I was MAF’s Ecuador Program Manager stationed in the Andean mountain city of Quito when a mission director asked for a special flight. Two days earlier he sent a large team down into Ecuador’s costal jungle to minister in a small town. “But,” he explained, “a government official summoned us to a critical meeting tomorrow morning. I need three of the men on that team for this meeting and there’s no way they can get back here in time. Could you fly there today, spend the night, and bring them back as soon as possible in the morning?”
“Of course.” I said, hanging up the phone, then thought, Bummer. I was the only pilot not already flying that day. I’d have to do it. Trouble was, it would wreck my agenda, the carefully crafted agenda I’d guarded for weeks.
I flew to the town and watched the team do God’s work. I played spiritual missionary, but my internal grumbler stewed over wasted hours and undone to-do lists. That night a clerk led us to a small, windowless concrete room. A single ceiling bulb cast more shadow than light. Cots cluttered corners and walls. Thin cloth of uncertain color hung in the bathroom doorway. A toilet and sink filled the tiny space, but no shower. Dank, cement smell pressed in closer while memories of breathing open, jungle village air taunted me, twisting the gall of my trashed plans.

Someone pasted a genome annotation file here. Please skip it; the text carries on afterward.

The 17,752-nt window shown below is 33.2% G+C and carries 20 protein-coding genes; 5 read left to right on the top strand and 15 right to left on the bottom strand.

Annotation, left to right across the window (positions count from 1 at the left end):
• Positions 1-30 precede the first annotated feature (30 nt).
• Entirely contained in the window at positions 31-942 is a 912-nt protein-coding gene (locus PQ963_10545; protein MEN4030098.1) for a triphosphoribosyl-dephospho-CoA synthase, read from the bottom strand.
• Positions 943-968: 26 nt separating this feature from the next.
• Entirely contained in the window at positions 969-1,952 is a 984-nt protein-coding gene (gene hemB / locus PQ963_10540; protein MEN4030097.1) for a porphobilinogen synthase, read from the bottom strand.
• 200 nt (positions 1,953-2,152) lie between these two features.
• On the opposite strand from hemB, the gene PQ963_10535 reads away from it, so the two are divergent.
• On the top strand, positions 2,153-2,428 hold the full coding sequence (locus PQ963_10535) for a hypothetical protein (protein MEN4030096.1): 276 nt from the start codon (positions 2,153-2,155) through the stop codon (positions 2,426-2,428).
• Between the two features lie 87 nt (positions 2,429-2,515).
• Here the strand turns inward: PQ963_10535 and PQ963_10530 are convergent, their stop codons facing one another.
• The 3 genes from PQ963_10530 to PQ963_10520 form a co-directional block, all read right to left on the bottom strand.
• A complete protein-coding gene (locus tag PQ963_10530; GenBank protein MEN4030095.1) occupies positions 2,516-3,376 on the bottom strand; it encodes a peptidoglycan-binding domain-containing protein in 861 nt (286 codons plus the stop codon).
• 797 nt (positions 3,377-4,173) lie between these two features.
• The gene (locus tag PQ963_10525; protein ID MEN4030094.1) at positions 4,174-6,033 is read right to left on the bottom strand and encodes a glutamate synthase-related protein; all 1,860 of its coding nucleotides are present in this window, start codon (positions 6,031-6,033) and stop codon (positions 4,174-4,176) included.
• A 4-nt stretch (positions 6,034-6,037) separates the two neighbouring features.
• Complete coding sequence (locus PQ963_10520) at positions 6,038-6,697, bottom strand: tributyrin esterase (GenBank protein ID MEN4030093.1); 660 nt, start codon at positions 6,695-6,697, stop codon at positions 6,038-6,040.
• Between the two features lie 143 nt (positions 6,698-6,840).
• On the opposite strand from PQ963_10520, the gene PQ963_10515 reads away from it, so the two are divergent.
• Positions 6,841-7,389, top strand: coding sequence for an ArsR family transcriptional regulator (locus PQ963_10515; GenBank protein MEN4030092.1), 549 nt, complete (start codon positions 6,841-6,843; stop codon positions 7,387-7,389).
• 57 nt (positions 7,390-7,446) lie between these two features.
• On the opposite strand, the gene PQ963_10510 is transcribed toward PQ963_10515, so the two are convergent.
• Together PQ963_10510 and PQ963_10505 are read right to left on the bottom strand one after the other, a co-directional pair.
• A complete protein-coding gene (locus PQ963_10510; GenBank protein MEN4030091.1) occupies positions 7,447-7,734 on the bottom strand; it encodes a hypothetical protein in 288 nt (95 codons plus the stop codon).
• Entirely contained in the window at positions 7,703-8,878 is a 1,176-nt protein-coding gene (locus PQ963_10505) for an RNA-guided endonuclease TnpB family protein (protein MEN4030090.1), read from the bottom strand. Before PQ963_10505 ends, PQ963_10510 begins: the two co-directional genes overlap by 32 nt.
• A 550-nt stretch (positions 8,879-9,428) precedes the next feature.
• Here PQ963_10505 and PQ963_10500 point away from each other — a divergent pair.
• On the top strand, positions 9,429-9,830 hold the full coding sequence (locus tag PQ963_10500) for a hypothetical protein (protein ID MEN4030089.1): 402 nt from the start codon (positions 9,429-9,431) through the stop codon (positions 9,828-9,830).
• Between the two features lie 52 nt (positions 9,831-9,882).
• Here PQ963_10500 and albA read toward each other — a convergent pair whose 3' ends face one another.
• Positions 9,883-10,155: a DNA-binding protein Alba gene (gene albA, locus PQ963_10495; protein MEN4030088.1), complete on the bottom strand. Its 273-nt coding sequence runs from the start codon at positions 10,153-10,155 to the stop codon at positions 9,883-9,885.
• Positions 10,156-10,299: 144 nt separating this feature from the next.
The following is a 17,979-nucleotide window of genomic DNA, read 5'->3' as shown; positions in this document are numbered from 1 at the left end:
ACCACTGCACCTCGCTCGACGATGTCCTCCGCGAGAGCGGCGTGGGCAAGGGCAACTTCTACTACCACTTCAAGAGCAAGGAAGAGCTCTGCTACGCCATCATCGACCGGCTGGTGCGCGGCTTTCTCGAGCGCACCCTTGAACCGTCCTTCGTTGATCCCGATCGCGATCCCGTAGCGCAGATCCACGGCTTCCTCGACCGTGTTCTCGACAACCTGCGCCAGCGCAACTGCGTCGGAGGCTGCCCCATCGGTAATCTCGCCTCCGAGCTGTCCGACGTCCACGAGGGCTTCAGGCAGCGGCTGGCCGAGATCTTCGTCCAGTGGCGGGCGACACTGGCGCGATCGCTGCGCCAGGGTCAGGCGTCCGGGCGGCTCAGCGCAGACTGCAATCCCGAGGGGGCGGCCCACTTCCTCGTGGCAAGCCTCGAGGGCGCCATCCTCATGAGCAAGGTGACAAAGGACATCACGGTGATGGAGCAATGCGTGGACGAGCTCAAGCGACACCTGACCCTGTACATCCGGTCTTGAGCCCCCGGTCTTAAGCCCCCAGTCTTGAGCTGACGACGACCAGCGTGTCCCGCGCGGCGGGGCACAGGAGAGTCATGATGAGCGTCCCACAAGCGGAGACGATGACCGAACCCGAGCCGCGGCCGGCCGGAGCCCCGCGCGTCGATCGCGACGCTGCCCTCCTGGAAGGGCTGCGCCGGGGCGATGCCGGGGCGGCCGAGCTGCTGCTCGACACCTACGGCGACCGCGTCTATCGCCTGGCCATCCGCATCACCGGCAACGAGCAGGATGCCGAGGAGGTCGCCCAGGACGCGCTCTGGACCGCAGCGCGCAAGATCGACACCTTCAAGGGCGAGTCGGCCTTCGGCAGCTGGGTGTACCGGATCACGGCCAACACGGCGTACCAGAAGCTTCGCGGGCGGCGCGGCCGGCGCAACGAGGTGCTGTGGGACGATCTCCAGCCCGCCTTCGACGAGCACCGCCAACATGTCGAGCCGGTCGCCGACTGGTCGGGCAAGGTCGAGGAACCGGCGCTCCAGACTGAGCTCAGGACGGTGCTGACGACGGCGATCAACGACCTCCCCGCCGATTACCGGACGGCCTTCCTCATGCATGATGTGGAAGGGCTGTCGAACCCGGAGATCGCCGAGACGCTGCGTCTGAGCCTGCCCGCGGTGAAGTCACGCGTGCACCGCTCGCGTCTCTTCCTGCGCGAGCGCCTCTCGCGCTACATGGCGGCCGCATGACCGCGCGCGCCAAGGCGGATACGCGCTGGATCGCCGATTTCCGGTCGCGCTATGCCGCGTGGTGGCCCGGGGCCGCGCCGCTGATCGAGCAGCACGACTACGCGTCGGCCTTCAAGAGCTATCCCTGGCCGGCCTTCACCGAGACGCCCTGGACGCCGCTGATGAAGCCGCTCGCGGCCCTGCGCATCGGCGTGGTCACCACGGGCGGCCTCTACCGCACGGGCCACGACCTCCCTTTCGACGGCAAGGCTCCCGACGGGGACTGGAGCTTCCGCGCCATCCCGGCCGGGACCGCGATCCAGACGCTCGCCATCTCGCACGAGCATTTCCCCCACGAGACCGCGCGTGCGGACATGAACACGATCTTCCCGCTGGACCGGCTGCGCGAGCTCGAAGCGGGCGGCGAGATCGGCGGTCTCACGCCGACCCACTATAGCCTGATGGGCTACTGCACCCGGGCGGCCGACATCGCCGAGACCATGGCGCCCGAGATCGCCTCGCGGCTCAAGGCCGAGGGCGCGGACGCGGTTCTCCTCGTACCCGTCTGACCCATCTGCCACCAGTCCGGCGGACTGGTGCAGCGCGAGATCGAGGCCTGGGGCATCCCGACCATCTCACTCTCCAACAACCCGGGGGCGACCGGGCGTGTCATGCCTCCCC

Next morning, still dark, but with game face firmly in place, it was my turn to work. We took off at first legal light, climbing east into graying sky. In a few minutes we reached our cruising altitude of 17,000 feet in clear air on top of a lower cloud layer thrust through by snow covered Andes peaks.
My passengers dozed, so I sat alone, facing a crimson horizon turning gold. Suddenly, brilliant white flashed as sun crested the cloud layer. Dawn. It came, arrived and passed. The line between night and day continued on its way around the globe, dispelling darkness with morning, never tiring, never slowing, never stopping. Just like God’s mercies, I thought. They’re not only new every morning (Lamentations 3:22-23), they’re continuously new—even for resentful, selfish hearts like mine.
Because of the Lord’s great love we are not consumed, for his compassions never fail. They are new every morning; great is your faithfulness.” — Lamentations 3:22-23
Read Call for News – Reflections of a Missionary Pilot also written by former MAF jungle pilot Jim Manley. Visit the MAF online store to purchase his book for $7.50 plus shipping and handling.